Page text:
This paragraph is worth highlighting, from Jacqueline Tempera’s article last week in the Providence Journal, covering local politicians’ speeches to “about 100 students, teachers and activists” promoting gun control:
These are “easy votes” that should lead to tangible results, [Democrat Mayor of Providence Jorge] Elorza said. He took a shot at second amendment advocates, many of whom rallied at the State House last week to oppose the legislation.“Now the second amendment folks might say we are violating their second amendment rights to own and bear arms, but the truth is you cannot own anti-aircraft artillery. You can’t own a grenade launcher. You can’t own tanks,” he said
Those “second amendment folks” may be taking the lesson, recently. Elorza illustrates how precarious it is for gun-rights advocates to compromise, creating incentive to be increasingly absolutist.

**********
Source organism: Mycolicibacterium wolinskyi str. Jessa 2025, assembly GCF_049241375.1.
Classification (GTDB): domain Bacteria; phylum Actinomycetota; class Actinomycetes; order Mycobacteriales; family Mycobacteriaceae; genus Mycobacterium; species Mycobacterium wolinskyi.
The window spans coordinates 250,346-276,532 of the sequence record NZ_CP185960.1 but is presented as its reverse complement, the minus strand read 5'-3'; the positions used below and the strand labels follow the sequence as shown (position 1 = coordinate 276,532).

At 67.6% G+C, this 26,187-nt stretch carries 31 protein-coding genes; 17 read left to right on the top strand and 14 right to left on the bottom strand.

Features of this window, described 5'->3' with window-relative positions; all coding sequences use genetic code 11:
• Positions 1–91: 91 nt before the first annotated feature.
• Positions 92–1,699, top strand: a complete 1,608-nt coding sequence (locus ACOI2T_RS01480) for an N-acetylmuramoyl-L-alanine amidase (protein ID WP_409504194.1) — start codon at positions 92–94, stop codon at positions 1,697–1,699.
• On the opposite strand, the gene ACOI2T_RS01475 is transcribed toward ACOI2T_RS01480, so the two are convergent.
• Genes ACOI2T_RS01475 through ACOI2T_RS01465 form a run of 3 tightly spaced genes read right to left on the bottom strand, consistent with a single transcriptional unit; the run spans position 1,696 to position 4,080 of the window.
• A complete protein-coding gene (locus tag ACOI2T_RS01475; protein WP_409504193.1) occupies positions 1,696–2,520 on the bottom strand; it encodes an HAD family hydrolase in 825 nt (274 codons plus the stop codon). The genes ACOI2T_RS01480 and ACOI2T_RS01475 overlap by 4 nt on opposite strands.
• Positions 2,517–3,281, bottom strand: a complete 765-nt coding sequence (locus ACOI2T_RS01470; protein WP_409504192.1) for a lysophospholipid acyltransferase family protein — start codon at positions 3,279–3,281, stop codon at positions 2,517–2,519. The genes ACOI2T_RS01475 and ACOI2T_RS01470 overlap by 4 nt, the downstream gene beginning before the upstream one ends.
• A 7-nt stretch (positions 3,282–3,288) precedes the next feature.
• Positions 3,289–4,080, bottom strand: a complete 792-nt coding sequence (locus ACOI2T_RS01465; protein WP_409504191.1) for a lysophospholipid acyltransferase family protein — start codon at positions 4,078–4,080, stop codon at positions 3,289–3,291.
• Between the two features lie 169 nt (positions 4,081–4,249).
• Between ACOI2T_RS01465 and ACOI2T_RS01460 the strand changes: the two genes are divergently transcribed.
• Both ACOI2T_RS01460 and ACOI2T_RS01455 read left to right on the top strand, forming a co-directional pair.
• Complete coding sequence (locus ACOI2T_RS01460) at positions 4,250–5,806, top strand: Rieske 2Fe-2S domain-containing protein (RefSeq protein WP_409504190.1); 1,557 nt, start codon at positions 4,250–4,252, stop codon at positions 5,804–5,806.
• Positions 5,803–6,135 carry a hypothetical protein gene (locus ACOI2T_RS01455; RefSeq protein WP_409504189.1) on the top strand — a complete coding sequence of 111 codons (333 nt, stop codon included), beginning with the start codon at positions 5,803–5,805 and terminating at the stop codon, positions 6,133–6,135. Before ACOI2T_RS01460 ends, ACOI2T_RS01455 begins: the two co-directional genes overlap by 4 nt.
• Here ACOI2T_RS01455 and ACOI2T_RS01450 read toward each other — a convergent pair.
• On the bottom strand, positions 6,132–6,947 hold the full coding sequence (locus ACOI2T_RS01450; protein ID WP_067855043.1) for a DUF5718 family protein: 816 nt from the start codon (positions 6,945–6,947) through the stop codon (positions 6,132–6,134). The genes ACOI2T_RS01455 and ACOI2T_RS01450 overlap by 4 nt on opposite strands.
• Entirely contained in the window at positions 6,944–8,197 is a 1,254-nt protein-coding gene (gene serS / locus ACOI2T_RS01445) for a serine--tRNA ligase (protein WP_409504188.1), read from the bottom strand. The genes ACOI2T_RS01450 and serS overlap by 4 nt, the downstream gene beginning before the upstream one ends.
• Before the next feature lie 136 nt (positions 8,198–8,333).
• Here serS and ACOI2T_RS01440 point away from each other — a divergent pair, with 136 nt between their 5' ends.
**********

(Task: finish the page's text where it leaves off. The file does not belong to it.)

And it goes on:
As the mayor proves, each compromise will become justification for the next infringement. Civilians don’t need anti-aircraft artillery, grenade launchers, or tanks, so (the reasoning goes) they don’t need “military-style assault weapons.” Well, inasmuch as “military-style” is almost entirely an aesthetic description of how scary the gun looks, if second amendment advocates cede that ground in the debate, it won’t be long until other guns of similar functionality supposedly aren’t permitted. The steps will continue.
An objective, reasoned review of the matter suggests that we’re already well beyond what the Bill of Rights should allow, and increasing extremity on the gun-control side may very well be met with increased challenges to expand rights in the other direction, which no longer trusts that everybody is sincerely after a common sense middle ground.
The solution is to have a national debate that defines where the line should be through an Amendment to the Constitution.